Food & Drink

What it's like to volunteer at the Great American Beer Festival

Great American Beer Festival samples
Rebecca Feder

Volunteer work is noble, but cleaning your town's leech-infested river can be a bit of a slog. Signing up to volunteer at the Great American Beer Festival is an entirely different story. Each year, the massive meeting of beer minds relies on thousands of volunteers to greet guests, assist in merchandise, and, of course, pour brews. We spoke to Barry Buckley, the volunteer floor manager who's been lending his help to the festival since 2002 (and attending since 1993), about what it's like to serve at the biggest beer fest in the country. Shockingly, it's kind of awesome.

Scouting the talent
Anyone can email the GABF about volunteering, provided they have serious suds knowledge, but much of the team gets personally recruited by vets like Buckley. "A lot of times I would go out to dinner and I would like the host that helped me, or the waitstaff, or the bartender," Buckley says. "And I would ask them if they’ve ever heard of the Great American Beer Festival. Usually the answer was, 'I’ve always wanted to go but it’s always sold out. And I have no idea how to get there.' So I would say, 'Well, I am a volunteer captain. I manage a beer team and I’m always looking for great people.' Their eyes would just gleam." When Buckley was a beer captain, his team went from 42 to about 500 in three years through his scouting, so you definitely want to wait on this guy.

Great American Beer Festival Avery Brewing beers
Rebecca Feder

Necessary preparations
Though higher-ups like Buckley, the beer captains, and assistant captains start major prep work for the festival about two weeks out, the average volunteer shows up just 30-60 minutes prior to their shift to get briefed on proper pouring techniques and the general rundown. The breweries are divided up by region, and the convention floor is mapped out like the actual US, so they could be serving 1oz samples in the Pacific Northwest (top left) or the Heartland (dead center). Unruly volunteers are presumably banished outside to Guam.

Pour me another
So just how many samples is an average beer team volunteer doling out? As Buckley explains, each person is going to be pouring from four different taps. So they'll have four fill pitchers, which are each a gallon, and they fill those up twice a night. "Chances are they’re pouring between 400 and 600 one-ounce samples an evening," Buckley says. While we're talking numbers, what if some brave idiot with a death wish wanted to try all the beers at the festival? Buckley estimates they'd have to drink two and a half kegs.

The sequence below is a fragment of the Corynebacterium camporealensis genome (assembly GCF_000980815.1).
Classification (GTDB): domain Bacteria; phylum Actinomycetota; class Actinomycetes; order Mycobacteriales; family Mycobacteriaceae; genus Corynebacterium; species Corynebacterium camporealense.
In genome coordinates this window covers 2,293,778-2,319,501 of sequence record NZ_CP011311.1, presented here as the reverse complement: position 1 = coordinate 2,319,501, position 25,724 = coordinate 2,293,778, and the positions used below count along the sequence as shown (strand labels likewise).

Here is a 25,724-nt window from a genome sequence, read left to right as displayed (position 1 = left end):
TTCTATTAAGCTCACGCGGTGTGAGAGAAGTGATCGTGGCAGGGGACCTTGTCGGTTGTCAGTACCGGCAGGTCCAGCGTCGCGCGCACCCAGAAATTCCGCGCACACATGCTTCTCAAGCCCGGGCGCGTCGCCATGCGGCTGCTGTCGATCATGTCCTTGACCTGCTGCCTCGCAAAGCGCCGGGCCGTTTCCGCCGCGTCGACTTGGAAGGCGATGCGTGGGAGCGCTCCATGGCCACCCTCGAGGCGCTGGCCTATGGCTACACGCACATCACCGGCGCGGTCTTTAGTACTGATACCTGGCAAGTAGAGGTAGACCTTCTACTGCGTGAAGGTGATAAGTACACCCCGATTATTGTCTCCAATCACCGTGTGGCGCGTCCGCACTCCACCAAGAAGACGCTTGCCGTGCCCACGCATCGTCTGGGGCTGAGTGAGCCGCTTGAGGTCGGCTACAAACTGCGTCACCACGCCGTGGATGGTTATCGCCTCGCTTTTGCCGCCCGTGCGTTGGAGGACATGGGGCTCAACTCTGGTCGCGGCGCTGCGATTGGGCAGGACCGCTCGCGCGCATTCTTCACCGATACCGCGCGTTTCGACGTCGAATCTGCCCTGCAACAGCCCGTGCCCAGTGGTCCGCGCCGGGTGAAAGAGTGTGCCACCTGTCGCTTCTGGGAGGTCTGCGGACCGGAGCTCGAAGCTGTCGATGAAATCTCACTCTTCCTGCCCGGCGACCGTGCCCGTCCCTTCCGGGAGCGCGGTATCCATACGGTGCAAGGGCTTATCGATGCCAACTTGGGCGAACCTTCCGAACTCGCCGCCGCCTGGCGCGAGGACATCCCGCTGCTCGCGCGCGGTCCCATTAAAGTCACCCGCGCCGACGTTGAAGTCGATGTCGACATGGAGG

Extra-beericular activities
Of course, the GABF isn't all about sipping. Buckley says some of the events he's enjoyed most in his lengthy volunteering career are the Silent Disco and Farm to Table. As this long-lost Bee Gee above demonstrates, the Silent Disco streams music directly to the dancers' headphones, making them look utterly insane to the bystanders sipping Pliny the Elder. Farm to Table is a newer, still-evolving deal that capitalizes on the ever-popular beer pairing trend with superior eats.

Strange brews
No beer festival would be complete without some exceptionally odd suds, and the GABF volunteers get the privilege of pouring stuff that makes Old Bay beer look boring. "The breweries always try to do something so amazing and so different that people talk about it for the next year," Buckley says. "Last year, or two years ago I believe, there was a peanut butter and jelly beer. A few years ago there was a Key lime cheesecake beer that I got to try. I’m not a Key lime cheesecake person, but someone recommended it to me, and it was awesome."

Doling out samples is one thing, but people-watching is obviously a key component to every GABF volunteer's work. "The amazing thing about the Great American Beer Festival is the diversity of people who attend, and even the costumes that people come up with to express their love of beer," Buckley says. "You’ve probably seen the pictures of people walking around with pretzel necklaces. You see people who dress like it’s Oktoberfest. [Editor’s Note: or bears, hair bands, and dead presidents.] I don’t remember a person every walking out of the event without a smile on their face."

If you want to be be an esteemed GABF volunteer next year, make sure to get in touch with the event's planner, Carol Hiller, and share your wealth of sudsy knowledge. Key lime cheesecake beers and silent discos could be in your future.

Kristin Hunt is a food/drink staff writer for Thrillist, and hopes to see someone in a terrifying costume version of Flying Dog's Gonzo Imperial Porter label at this year's GABF. Follow her at @kristin_hunt.